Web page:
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NTF Review – Ed Brubaker’s Final Issue of Captain America!

Caliburn24 here with a salute to the talented creators of Captain America #19.

The incredible run of Marvel movies really have a basis in some great material from the comic books. In the case of Iron Man, the Extemis arc by Warren Ellis and Adi Granov, and for Captain America, the long run of Ed Brubaker and many talented artists including Steve Epting. In 2005, Ed Brubaker and Steve Epting launched the fifth volume of the Captain America comic for Marvel. Brubaker took away the super heroics of the character that made him a parody in earlier comics. Instead, he brought the character back to a man and his mission. He has taken Captain America to his death and return, re-introduced Bucky as the Winter Soldier (featured in the new movie), and covered many of the heroes and villains throughout the character’s history. Which brings us to Captain America #19 with the final issue logo on the cover before the re-boot. It has Steve Epting returning to pencil and provide a cover with Cap trailing the flag behind him against a red background of his many allies and enemies. It opens at a S.H.I.E.L.D. hospital where the partial seen character dismisses a nurse’s comment about his “friend.” He walks into a room where the patient who resembles Cap moans and the visitor apologizes.

This moves to a two page splash at the top of the page with a flashback to six weeks ago in New York City. Captain America is slinging his shield at some armed clowns on top of a train. This is a mirror to the scene in Brubaker’s first issue of Captain America with the same panel arrangement (different figure placements). Cap knocks one of the clowns out with his shield, dodges machine gun fire with a handstand and catches his shield. Cap rams the clowns with his shield and the narrator says the mistake was he was angry. A clown falls off the train and crashes into the window of a car. The car goes out of control and is about to hit a girl. Cap swings in and saves the girl. He gets angry and is about to punch the wounded clown when his fist is stopped by the real Captain America. Brubaker does a great job of showing the mistakes of the replacement hero which has been attempted by so many great creators with so many characters. The replacement Cap is struck by Captain America and shocked runs off into the path of a truck.

The next panel has Steve Rogers talking to the Captain America of the 1950s, William Burnside at the hospital. Rogers is worried about Burnside taking up the Cap mantle; “But you’re my dark reflection William… and my biggest fan.” This shifts to a flashback of Roger’s childhood years in the Depression. Epting uses black and white panels to get the flashback look used in the Brubaker run. The scrawny kid Steve Rogers has lost his father and feels scared not of the bullies, but losing his mother. This is a great addition to the Captain America story that really brings out his human quality. Back to the present, Rogers shows Burnside his copy of Captain America Comics. This is probably the best use of a comic book cover inside a comic and reminiscent of the scene in the movie. Here Rogers uses it to shift back to Bucky, James Barnes, frustrated that the character in the comics is so young. Cap replies it is to inspire the kid readers.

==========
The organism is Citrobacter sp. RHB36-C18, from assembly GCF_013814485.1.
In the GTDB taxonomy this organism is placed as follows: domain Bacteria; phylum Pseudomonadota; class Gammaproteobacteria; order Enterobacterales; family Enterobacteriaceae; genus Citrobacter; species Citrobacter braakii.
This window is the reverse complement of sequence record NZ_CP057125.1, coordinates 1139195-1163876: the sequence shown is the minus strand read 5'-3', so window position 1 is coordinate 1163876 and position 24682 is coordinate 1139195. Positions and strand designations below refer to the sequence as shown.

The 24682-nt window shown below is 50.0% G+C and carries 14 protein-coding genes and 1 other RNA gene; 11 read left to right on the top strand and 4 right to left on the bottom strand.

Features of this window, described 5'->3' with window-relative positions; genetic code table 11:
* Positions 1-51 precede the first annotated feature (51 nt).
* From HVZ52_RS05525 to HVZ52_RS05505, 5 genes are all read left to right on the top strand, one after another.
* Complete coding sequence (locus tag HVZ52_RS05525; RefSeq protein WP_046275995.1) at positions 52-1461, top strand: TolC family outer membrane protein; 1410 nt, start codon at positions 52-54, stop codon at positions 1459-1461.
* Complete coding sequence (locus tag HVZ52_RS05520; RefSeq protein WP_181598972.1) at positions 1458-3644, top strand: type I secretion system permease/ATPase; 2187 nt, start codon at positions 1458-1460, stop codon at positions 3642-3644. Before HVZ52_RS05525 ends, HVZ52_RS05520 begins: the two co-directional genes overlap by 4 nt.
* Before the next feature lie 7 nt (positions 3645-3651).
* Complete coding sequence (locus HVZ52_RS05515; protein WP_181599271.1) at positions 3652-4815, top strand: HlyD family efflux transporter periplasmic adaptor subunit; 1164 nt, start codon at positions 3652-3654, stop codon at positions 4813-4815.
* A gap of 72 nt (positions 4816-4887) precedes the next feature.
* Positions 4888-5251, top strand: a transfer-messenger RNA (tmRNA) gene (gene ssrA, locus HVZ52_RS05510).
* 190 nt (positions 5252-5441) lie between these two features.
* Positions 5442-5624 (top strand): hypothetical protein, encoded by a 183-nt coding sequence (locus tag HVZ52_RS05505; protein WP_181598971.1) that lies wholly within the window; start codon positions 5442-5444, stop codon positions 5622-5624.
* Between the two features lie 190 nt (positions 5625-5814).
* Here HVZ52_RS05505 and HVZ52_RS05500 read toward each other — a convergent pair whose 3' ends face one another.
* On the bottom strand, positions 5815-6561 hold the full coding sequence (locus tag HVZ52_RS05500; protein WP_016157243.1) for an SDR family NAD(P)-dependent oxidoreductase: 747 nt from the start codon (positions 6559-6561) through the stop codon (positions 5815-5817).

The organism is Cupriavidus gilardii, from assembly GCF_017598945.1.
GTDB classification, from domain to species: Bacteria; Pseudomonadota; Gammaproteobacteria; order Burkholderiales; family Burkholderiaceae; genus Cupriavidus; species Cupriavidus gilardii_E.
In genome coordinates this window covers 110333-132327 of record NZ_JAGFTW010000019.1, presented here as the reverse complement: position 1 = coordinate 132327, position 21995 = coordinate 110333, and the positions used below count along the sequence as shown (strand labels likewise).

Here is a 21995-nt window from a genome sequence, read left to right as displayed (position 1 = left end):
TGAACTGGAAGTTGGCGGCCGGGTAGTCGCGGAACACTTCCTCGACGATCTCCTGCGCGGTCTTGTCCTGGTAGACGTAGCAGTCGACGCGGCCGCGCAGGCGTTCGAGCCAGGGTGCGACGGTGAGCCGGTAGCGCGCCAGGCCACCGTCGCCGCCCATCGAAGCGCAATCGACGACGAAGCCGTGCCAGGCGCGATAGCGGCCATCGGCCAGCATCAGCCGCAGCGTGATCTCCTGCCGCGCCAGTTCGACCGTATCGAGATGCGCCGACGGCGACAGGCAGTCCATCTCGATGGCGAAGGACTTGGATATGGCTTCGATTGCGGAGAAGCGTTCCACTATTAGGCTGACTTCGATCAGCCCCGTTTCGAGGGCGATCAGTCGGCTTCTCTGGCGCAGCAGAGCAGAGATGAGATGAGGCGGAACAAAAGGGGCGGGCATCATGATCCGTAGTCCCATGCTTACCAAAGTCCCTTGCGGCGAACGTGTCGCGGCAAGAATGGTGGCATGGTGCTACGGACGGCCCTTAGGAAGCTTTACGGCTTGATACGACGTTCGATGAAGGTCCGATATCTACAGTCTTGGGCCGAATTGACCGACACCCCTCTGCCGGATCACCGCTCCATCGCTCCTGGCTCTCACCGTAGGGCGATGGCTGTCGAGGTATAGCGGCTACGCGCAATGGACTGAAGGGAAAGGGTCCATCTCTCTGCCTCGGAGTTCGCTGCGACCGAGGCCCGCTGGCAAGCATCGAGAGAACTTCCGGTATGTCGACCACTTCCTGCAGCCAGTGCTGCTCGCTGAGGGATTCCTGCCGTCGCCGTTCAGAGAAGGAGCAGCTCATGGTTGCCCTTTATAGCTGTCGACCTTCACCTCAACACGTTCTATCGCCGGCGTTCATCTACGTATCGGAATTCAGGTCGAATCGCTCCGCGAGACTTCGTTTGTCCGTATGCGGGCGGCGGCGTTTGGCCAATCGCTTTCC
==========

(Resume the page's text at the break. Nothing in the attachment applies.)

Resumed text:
One of the best parts of the comic book is showing Simon and Kirby at work creating the Cap comic which really shows Brubaker’s respect to the character’s creators. The narrative moves to some battlefield scenes where Rogers soon realizes that the soldiers looked to him because they needed hope. There is a brief scene that shows Rogers taking the Super Soldier formula and transforming into Cap. The flashback covers the death of Bucky, his suspended animation in ice, and shifts to others taking up the Cap mantle. Rogers tries to find the other Captain Americas which leads to a confrontation with Burnside. He moves to more recent events with his retirement and the death of a Captain America. Rogers says he realized that he can’t separate the mission from the symbol of Captain America. He tells Burnside that his mission has ended and that he spoke at his funeral. Rogers salutes Burnside in shadow. He explains to Burnside that he will need to heal, but can never become Captain America because that it is his burden. Rogers gets on his motorcycle and rides into the sunset. Brubaker finishes the issue with a page explaining his love of the character and the many creators and personnel that he worked with on his run. A fantastic issue that sums up the character and opens the title for the next run.